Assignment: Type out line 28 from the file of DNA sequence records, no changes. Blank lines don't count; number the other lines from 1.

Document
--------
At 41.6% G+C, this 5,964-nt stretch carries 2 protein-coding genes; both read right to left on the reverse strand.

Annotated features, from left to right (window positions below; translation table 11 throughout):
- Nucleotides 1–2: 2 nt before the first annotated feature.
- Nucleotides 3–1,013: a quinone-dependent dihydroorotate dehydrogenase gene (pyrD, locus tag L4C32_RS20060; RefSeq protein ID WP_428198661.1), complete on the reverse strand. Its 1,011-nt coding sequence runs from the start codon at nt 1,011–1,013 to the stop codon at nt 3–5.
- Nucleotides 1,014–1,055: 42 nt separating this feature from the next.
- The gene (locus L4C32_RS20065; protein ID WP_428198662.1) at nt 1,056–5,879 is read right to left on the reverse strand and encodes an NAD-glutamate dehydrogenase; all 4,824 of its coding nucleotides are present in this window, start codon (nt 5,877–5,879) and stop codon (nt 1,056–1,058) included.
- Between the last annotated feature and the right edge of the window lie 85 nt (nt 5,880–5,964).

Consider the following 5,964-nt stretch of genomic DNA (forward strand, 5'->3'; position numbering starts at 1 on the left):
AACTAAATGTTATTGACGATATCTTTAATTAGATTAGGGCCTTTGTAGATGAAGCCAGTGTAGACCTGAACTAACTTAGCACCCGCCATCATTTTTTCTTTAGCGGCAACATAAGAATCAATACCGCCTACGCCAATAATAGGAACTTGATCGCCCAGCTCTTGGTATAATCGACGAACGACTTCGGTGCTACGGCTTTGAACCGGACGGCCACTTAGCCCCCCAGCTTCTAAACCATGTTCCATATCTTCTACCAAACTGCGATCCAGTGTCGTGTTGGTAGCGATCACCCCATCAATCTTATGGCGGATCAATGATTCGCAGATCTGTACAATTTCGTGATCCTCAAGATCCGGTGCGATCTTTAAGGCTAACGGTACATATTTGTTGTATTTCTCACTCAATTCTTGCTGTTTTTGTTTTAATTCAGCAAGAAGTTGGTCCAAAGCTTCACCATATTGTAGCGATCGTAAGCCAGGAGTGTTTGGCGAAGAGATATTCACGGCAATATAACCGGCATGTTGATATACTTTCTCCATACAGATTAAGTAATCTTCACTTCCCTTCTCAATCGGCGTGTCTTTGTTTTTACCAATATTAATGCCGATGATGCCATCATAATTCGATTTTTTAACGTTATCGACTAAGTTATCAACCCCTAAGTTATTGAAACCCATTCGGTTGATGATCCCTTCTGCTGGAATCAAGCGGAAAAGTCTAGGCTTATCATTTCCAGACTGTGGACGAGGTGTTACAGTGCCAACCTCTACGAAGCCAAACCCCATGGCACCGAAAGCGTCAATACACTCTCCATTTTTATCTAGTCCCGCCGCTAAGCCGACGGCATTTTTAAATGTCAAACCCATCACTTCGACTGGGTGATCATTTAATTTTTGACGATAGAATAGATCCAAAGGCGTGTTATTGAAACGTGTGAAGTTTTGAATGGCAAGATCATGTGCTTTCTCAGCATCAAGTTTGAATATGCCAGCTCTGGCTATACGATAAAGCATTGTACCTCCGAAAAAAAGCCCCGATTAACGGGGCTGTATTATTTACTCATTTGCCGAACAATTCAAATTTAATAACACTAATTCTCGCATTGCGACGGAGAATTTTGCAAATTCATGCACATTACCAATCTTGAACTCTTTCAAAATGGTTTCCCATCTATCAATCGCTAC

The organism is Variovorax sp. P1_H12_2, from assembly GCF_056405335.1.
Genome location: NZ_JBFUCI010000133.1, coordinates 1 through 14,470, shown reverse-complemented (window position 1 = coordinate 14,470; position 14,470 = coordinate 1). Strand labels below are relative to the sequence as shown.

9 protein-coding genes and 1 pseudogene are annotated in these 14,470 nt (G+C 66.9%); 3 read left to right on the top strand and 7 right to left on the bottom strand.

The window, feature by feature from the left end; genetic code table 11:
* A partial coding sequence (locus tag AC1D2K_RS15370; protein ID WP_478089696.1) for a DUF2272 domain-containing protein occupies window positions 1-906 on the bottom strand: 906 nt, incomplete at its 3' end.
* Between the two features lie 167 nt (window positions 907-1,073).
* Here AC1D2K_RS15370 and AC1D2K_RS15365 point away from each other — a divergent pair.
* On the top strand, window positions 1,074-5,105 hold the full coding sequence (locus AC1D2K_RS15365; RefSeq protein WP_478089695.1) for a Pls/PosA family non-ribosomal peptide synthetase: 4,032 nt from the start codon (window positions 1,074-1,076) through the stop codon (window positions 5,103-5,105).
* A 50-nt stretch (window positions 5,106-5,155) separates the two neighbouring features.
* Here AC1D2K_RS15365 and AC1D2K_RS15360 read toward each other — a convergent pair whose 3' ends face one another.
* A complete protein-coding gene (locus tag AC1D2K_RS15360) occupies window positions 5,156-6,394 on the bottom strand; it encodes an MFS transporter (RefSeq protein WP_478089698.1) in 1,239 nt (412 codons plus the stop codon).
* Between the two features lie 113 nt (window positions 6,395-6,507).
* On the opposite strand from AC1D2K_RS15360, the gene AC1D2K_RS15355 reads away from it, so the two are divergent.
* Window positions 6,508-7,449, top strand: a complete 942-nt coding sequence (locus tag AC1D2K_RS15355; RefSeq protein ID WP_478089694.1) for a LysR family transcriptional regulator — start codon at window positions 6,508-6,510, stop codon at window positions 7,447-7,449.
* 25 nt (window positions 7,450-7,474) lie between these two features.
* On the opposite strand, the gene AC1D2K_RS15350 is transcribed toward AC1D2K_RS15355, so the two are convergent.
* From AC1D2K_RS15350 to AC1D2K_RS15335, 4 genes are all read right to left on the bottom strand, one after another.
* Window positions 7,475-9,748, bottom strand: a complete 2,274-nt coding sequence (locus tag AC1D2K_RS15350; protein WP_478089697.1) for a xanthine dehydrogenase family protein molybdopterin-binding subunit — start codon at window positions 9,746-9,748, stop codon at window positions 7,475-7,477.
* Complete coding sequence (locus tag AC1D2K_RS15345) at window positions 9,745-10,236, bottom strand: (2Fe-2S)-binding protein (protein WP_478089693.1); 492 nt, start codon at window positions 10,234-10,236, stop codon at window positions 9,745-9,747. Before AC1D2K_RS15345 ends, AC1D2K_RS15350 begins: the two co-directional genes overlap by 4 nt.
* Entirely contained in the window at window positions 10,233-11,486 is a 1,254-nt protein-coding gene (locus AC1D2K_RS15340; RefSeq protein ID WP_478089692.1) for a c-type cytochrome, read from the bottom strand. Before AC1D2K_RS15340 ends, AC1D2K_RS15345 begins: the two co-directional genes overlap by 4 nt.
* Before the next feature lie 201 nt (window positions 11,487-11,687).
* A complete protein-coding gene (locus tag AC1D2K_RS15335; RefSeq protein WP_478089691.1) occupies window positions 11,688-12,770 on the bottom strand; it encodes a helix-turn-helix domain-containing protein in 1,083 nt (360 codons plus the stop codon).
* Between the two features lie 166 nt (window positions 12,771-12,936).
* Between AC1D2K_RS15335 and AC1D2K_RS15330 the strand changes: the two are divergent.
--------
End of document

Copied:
* Complete coding sequence (locus tag AC1D2K_RS15345) at window positions 9,745-10,236, bottom strand: (2Fe-2S)-binding protein (protein WP_478089693.1); 492 nt, start codon at window positions 10,234-10,236, stop codon at window positions 9,745-9,747. Before AC1D2K_RS15345 ends, AC1D2K_RS15350 begins: the two co-directional genes overlap by 4 nt.